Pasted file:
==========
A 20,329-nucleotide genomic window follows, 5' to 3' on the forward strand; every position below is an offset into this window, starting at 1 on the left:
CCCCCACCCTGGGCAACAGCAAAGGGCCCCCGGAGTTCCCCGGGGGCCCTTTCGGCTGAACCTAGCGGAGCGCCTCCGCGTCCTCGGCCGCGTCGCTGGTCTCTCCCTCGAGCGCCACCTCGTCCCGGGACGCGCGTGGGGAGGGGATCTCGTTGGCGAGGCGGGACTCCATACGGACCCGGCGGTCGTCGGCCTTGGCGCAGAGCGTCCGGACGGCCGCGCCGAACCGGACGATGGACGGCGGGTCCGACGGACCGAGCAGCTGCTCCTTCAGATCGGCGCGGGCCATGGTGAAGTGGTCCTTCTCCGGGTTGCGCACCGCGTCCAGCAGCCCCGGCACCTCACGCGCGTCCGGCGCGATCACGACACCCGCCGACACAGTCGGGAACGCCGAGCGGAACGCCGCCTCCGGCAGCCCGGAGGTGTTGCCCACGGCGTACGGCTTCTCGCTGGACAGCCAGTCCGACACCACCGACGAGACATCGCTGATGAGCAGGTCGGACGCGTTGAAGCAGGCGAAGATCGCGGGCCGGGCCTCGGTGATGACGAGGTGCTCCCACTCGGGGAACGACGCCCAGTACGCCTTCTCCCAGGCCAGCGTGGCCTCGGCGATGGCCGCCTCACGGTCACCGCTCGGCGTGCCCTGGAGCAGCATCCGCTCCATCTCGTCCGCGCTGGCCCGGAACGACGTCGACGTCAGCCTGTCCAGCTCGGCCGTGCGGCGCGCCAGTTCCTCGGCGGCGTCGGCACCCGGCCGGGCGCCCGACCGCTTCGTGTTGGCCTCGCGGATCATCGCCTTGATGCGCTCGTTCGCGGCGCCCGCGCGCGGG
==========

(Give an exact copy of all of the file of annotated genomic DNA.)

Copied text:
A 20,329-nucleotide genomic window follows, 5' to 3' on the forward strand; every position below is an offset into this window, starting at 1 on the left:
CCCCCACCCTGGGCAACAGCAAAGGGCCCCCGGAGTTCCCCGGGGGCCCTTTCGGCTGAACCTAGCGGAGCGCCTCCGCGTCCTCGGCCGCGTCGCTGGTCTCTCCCTCGAGCGCCACCTCGTCCCGGGACGCGCGTGGGGAGGGGATCTCGTTGGCGAGGCGGGACTCCATACGGACCCGGCGGTCGTCGGCCTTGGCGCAGAGCGTCCGGACGGCCGCGCCGAACCGGACGATGGACGGCGGGTCCGACGGACCGAGCAGCTGCTCCTTCAGATCGGCGCGGGCCATGGTGAAGTGGTCCTTCTCCGGGTTGCGCACCGCGTCCAGCAGCCCCGGCACCTCACGCGCGTCCGGCGCGATCACGACACCCGCCGACACAGTCGGGAACGCCGAGCGGAACGCCGCCTCCGGCAGCCCGGAGGTGTTGCCCACGGCGTACGGCTTCTCGCTGGACAGCCAGTCCGACACCACCGACGAGACATCGCTGATGAGCAGGTCGGACGCGTTGAAGCAGGCGAAGATCGCGGGCCGGGCCTCGGTGATGACGAGGTGCTCCCACTCGGGGAACGACGCCCAGTACGCCTTCTCCCAGGCCAGCGTGGCCTCGGCGATGGCCGCCTCACGGTCACCGCTCGGCGTGCCCTGGAGCAGCATCCGCTCCATCTCGTCCGCGCTGGCCCGGAACGACGTCGACGTCAGCCTGTCCAGCTCGGCCGTGCGGCGCGCCAGTTCCTCGGCGGCGTCGGCACCCGGCCGGGCGCCCGACCGCTTCGTGTTGGCCTCGCGGATCATCGCCTTGATGCGCTCGTTCGCGGCGCCCGCGCGCGGG